# Is "arcane" question a good or a bad thing?

Lately I have put a lot of effort on making my question aspecific, and not related to my context, so people can answer them without wasting time trying to understand where the question begin.

So I turn it into "Arcane" question building dumby base or UserCase on well known problem.

Someone call my question "arcane" , and I can't stop asking myself if it's a good or a bad thing?

When my question was really hard to understand I feel like people try to answer them. Because they were trying to fix a real problem. And my arcane question got ignored because people don't want to waste time on a imaginary problem.

But there is no imaginary problem, my arcane is based on a solid Real life issue.

And explaining it correctly in "arcane mode" make it easier for me to solve or to understand. Because when facing a problem the biggest issue is to understanding it.

So for me and for SO What is the best choice? going arcane or not? or there is a "juste milieu" ?

• The comment OP is talking about: stackoverflow.com/questions/40173156/… Commented Oct 21, 2016 at 14:13
• That person didn't call your question "arcane", they called your data structure "arcane". Commented Oct 21, 2016 at 14:15
• Given the definition of the word "arcane" (understood by few; mysterious or secret), that would make for very poor questions on Stack Overflow, but not necessarily close-worthy (but you may get downvotes). If this example question applies... I'm not sure. For the life of me I haven't figured out yet why the expected results are 1,4,5. Commented Oct 21, 2016 at 15:01
• Gimby its a bitfield .. it makes everything go arcane in a flash. Its 1,4,5 because we compare on column color, type , type2, and version.. Because the compacted comparator is 71 Commented Oct 24, 2016 at 6:07
• 71 is 2^0+2^1+2^2+2^6 = 1+2+4+64 Commented Oct 24, 2016 at 6:08
• Looking at your original question, what does "Byte = 71" even mean? It appears to mean "find this set of columns and then find rows where the data of each row in the indicated columns matches." If that's true, "Byte = 1" is sufficient to return `1,4,5` from your example data (Type2 and Version are all identical, and there's no red-colored item with a `Type` of "Type2"--ugh, that sentence makes me queasy). If I had to come maintain this code after you left the company it's for I would quit on the spot. Byte=71 conveys no information about what the query is supposed to be doing. Commented Jun 24, 2018 at 17:36
• @Draco18s, "I would quit on the spot", I see what you mean and it's a natural reaction. Because that an unconventional way to store information. but for an IE5 compatible Vb6 mainframe thats not the weirdest thing. Commented Jun 25, 2018 at 6:12
• I use Byte in the question instead of bytefield value as a bytefield store a byte. It's been one years, and still the question is clear for me. You don't have to select row on a large dataset based on the comparer. The question is about column because row are already selected from 1 to 120 element have to be send, those column act as group by. Commented Jun 25, 2018 at 6:19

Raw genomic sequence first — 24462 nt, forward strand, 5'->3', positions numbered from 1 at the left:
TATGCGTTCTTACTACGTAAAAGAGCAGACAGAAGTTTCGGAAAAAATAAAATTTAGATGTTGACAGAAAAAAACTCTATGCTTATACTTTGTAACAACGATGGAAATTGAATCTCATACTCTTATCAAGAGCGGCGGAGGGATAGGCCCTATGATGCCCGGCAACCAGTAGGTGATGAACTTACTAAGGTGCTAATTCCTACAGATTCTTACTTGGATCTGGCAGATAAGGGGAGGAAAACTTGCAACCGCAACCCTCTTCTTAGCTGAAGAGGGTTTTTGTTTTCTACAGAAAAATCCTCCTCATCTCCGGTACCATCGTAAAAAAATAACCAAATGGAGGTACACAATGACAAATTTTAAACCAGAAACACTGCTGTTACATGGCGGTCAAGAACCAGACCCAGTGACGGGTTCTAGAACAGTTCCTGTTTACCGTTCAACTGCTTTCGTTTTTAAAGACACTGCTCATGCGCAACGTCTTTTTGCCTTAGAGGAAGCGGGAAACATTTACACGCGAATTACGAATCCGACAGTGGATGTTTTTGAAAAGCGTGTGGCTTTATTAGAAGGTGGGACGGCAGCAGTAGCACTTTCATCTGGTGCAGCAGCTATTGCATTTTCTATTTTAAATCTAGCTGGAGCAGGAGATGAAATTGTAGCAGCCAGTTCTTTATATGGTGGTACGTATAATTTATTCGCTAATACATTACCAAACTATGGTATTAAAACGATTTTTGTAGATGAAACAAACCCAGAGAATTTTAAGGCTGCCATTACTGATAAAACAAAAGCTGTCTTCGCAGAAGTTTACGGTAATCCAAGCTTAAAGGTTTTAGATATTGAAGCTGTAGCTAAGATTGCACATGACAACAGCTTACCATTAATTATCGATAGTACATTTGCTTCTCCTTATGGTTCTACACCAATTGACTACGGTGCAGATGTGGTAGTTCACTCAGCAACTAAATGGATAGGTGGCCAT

• The comparer value is store in Bd and yes at First sight it has no meaning. So does a primary key. To extract the meaning of a flag you either have to write it in binary or use the appropriate conversion. Commented Jun 25, 2018 at 6:21
• "Byte=71 conveys no information" is like Chmod=Xyz convey no information. Even if Chmod has only 3 byte value x=1, w=2, r=4. and my comparer has 10. But 777/755/644 has a meaning that is in the byte convertion table, the 1rst table of my original question Commented Jun 25, 2018 at 6:27
• `chmod` for user permissions go back decades to a time when programming was still done at the assembly level and things like enums didn't exist. Enums are wonderful, wonderful tools and let you do the same thing, but with readable, refactorable values instead of magic numbers. For example, `chmod u=rwx,g=rx,o=r`, I don't see a `777` the any more! Commented Jun 25, 2018 at 20:26
• @Draco18s, Well the issue is the whole thing run with VB6 active X in an IE5 browser... So it's actually decades old code. I wish I could refactor. The reallity is simple: How many pages use this data structure and this db table ? Too many, and some I don't even know about. Compare How many time I take to warp my head around an bytefield ? Sometimes with legacy code You can't take a fresh strat. That's why I din't upvote the answer stating that it was an X/Y. The issue is fix in a ugly VB6 style, I wanted to know if a Sql function could have fix it. Commented Jun 25, 2018 at 20:36
• Afaik Enum are just a kind layer on top of bytefield. things like HasFlag is not that old Net4 I think. And decade old code make me think of the time people had to live print our code so it doesnt take memory space. Commented Jun 25, 2018 at 20:55